Advisers also have a legal obligation that causes quite a bit of angst when confronting life insurance advice. While it is easy to denigrate this as a driver towards outcomes and adviser actions, the fact is that an adviser can be held just as responsible for the advice they did NOT provide as they can for the advice that they DID provide. It takes some pondering to get your head around that one but the best way of looking at it is to look at a very simple example..
A person approaches an adviser to look at their life insurance position. The client is worried about cost, and wants to make sure there is sufficient money put aside for their marriage partner and children if the worst should happen. The adviser looks at a range of life insurance policies and comes up with one that is competitive on cost and still provides for a payout with minimal potential exclusions. The adviser puts in place total and permanent disablement cover, and the total insurance cover is set up in superannuation to further help the cashflow position of the client. Move forward a little and the client suffers a condition that would have been covered under an “own occupation” definition total and permanent disablement policy but that sort of cover isn’t available in super so the client’s claim is rejected. You could argue that the adviser did everything correctly – they provided the cover required and at an appropriate cost. The client did not focus on total and permanent disablement, this was something the adviser raised. The written Statement of Advice correctly limited the advice to life insurance and total and permanent disablement. Where’s the problem?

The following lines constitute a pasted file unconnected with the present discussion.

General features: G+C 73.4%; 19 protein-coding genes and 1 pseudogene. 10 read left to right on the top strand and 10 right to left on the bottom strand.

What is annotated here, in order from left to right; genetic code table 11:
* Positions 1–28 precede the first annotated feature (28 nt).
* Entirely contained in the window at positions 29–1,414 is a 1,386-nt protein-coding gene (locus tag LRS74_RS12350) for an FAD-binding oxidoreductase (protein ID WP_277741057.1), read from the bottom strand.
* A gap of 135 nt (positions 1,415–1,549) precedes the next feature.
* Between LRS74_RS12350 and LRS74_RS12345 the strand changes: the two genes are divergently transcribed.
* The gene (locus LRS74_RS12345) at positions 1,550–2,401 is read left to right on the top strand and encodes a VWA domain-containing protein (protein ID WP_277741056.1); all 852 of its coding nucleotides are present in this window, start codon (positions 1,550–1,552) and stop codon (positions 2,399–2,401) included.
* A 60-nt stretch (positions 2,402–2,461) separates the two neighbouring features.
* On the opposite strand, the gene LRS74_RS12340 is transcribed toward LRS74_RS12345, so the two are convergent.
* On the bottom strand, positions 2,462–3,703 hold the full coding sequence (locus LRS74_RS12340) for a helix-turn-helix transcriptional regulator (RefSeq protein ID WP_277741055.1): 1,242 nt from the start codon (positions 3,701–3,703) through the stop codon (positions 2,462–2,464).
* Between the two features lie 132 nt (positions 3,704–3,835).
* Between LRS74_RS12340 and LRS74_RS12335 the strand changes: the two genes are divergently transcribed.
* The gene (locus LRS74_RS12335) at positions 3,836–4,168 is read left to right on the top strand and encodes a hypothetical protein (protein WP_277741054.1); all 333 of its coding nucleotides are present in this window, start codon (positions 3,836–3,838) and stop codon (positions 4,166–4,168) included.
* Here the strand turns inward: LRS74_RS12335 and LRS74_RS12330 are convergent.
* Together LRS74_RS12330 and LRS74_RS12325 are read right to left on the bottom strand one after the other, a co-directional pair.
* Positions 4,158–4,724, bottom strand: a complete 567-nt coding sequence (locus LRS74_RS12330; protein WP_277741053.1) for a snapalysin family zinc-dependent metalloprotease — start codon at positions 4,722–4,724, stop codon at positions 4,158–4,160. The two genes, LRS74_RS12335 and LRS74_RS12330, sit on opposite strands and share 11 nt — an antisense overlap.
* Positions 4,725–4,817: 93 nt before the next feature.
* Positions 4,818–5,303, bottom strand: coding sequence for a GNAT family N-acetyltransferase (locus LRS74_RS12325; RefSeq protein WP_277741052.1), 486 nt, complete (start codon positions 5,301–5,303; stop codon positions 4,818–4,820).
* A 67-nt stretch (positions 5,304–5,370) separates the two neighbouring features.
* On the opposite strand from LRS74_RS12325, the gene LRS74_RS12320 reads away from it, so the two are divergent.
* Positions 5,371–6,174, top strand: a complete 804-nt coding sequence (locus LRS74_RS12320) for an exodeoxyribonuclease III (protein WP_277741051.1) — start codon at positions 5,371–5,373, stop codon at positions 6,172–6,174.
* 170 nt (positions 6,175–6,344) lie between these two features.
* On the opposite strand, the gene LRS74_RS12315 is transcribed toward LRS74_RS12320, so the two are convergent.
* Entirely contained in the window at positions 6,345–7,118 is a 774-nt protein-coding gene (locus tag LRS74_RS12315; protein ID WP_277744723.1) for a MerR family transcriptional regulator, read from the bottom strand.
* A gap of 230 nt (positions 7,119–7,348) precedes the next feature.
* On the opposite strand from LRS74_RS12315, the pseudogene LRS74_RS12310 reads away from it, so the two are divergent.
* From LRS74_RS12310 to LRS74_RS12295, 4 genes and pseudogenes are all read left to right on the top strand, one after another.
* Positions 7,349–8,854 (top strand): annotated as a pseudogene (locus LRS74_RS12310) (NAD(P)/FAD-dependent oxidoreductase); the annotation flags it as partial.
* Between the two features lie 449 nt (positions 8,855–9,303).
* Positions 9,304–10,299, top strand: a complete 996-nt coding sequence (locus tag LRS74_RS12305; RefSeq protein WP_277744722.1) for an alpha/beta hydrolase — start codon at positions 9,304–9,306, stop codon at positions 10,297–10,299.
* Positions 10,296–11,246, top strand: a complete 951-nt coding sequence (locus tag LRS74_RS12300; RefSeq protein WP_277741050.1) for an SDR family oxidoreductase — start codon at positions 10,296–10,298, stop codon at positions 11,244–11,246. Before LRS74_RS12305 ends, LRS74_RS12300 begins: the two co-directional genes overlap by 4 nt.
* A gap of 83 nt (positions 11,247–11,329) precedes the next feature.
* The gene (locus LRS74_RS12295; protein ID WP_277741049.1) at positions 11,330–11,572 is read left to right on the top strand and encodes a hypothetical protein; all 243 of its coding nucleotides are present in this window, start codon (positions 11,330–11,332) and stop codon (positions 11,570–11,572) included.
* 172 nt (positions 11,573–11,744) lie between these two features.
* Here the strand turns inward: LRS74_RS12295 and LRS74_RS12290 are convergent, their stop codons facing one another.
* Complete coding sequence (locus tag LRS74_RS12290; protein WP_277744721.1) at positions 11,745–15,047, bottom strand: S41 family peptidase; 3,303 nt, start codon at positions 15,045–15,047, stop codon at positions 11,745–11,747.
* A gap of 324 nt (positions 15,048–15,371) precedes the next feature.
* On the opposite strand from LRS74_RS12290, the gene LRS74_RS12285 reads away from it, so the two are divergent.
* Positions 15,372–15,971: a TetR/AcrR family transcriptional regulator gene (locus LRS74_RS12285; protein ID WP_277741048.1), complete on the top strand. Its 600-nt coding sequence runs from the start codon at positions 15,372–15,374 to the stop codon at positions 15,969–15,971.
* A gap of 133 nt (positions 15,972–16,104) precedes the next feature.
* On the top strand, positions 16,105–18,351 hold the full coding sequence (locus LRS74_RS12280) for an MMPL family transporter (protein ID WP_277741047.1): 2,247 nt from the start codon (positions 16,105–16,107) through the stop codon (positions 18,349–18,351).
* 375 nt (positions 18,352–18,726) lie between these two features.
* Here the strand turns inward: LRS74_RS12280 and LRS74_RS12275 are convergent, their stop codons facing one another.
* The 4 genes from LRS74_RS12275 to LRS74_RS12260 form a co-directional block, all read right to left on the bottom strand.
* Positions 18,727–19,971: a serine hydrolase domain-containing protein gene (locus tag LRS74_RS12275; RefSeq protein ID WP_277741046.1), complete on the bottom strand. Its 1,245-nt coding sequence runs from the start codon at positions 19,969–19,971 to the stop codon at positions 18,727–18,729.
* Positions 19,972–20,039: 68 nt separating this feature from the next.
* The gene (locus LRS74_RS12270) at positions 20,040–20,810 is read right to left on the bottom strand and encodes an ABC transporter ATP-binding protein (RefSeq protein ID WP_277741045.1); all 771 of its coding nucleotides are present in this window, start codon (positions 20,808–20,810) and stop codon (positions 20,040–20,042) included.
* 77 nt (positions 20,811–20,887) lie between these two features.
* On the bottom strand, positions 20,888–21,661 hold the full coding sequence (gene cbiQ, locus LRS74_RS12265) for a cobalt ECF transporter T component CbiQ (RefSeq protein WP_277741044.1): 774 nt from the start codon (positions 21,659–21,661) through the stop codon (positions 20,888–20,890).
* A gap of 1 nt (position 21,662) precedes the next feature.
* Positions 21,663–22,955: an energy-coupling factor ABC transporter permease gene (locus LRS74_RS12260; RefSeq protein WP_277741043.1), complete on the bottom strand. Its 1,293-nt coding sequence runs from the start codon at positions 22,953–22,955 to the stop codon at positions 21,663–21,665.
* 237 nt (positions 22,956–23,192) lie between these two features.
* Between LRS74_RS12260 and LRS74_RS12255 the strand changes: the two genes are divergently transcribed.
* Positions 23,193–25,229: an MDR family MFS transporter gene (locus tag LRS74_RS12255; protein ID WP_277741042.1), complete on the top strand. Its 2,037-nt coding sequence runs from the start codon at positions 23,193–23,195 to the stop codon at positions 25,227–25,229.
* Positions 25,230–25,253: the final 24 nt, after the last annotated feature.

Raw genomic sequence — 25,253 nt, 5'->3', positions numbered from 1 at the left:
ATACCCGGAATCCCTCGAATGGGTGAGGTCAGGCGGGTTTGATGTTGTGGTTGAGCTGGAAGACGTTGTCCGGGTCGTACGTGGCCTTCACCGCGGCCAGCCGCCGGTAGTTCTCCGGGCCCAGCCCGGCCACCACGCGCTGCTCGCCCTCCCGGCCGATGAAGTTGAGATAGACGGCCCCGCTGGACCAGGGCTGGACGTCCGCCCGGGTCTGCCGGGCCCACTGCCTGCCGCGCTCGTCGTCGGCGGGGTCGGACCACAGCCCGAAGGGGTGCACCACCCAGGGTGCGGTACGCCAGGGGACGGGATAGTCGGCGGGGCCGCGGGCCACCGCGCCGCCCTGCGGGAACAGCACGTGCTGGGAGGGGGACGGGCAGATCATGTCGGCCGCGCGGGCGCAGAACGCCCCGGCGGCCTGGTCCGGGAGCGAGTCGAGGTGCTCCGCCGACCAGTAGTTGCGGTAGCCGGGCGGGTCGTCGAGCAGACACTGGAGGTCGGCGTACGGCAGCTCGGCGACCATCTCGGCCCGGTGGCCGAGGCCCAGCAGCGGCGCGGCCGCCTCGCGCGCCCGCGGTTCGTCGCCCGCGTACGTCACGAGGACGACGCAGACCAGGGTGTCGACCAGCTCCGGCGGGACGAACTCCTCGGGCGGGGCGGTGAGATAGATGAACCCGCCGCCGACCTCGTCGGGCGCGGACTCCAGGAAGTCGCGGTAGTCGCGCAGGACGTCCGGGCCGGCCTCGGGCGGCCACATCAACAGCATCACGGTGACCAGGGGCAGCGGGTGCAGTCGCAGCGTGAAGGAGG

The problem is that the adviser may not have thought to highlight the impact of having total and permanent disablement cover in super. They may have dismissed that as being less important than the cashflow consideration. However, the obligation on the adviser is to point this out to the client. If there is no evidence that this occurred then the adviser is potentially liable for incorrect advice through omission.
Such examples are not far-fetched. They are the bread and butter of many lawyers offering services in advice legal cases, so this is no small issue for a financial adviser attempting to do the right thing by their clients and by the law. An adviser who follows this commercial reality is more likely to be replacing policies than someone who pay lip-service to the idea of “best interest”.